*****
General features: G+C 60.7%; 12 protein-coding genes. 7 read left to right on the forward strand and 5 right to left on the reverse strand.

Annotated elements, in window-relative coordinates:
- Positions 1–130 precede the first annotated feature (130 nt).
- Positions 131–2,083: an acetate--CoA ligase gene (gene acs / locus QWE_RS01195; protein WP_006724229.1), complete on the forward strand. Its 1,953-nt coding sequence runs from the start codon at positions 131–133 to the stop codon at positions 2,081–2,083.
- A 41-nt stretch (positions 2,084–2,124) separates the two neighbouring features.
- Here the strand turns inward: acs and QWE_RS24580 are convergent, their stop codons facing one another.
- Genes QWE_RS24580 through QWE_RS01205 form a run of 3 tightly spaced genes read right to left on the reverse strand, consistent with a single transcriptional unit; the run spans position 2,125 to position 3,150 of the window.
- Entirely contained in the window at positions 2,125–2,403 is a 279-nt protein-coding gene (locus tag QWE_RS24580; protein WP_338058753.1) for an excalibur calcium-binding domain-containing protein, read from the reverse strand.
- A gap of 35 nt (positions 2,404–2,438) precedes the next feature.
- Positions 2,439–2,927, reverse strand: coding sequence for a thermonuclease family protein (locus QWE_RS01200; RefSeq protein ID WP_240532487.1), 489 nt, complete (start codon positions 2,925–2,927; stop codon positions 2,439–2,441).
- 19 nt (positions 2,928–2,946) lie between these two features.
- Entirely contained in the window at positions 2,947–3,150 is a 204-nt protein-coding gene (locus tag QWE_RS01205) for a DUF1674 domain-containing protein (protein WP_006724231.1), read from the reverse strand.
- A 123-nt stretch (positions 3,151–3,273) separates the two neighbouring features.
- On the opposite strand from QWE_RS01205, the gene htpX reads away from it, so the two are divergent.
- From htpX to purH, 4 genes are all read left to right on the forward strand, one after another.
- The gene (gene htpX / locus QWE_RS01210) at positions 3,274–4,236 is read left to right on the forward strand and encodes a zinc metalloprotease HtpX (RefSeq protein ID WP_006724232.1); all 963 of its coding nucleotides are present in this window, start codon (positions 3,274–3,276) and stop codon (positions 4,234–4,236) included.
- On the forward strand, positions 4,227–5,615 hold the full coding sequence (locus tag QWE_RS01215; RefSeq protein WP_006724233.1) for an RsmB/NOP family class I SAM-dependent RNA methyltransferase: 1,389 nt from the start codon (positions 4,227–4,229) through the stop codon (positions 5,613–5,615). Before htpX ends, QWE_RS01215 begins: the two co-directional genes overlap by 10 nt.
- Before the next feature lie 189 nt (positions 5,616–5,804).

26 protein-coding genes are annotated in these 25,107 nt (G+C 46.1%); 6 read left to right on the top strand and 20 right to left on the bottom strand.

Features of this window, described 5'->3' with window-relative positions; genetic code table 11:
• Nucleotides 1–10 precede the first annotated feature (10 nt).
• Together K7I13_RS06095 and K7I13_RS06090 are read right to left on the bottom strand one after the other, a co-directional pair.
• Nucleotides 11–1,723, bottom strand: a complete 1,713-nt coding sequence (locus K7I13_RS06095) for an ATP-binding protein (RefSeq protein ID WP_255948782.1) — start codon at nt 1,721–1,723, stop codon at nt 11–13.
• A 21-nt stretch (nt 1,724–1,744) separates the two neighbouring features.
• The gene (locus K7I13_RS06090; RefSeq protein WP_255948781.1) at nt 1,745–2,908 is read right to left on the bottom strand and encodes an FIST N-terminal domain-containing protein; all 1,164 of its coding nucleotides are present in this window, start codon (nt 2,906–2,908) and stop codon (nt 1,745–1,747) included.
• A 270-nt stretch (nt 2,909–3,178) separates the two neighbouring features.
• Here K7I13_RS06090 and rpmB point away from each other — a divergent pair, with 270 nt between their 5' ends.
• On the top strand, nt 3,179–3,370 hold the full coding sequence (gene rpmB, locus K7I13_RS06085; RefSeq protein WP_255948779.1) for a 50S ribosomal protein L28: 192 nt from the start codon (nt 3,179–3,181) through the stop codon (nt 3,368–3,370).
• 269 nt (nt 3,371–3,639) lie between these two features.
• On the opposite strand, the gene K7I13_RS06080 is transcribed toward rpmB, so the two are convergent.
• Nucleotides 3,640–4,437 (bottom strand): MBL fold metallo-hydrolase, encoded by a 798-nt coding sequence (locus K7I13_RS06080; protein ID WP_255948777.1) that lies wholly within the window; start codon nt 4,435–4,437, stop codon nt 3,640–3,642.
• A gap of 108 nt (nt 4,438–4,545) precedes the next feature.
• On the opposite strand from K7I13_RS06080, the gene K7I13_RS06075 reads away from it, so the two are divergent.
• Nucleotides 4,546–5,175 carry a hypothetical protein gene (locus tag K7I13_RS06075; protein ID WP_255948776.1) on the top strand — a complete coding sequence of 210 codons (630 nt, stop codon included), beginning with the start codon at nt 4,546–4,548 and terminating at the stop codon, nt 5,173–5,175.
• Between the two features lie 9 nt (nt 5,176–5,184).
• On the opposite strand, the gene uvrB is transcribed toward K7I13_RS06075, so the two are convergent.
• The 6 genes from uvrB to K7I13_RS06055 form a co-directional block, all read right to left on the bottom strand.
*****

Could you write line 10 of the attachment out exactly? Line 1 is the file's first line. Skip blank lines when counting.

- Positions 2,439–2,927, reverse strand: coding sequence for a thermonuclease family protein (locus QWE_RS01200; RefSeq protein ID WP_240532487.1), 489 nt, complete (start codon positions 2,925–2,927; stop codon positions 2,439–2,441).